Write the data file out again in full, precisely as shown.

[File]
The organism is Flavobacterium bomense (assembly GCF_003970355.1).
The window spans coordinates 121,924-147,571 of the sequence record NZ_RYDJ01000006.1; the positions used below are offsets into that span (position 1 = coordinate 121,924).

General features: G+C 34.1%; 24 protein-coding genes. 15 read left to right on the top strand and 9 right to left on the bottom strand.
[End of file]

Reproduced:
The organism is Flavobacterium bomense (assembly GCF_003970355.1).
The window spans coordinates 121,924-147,571 of the sequence record NZ_RYDJ01000006.1; the positions used below are offsets into that span (position 1 = coordinate 121,924).

General features: G+C 34.1%; 24 protein-coding genes. 15 read left to right on the top strand and 9 right to left on the bottom strand.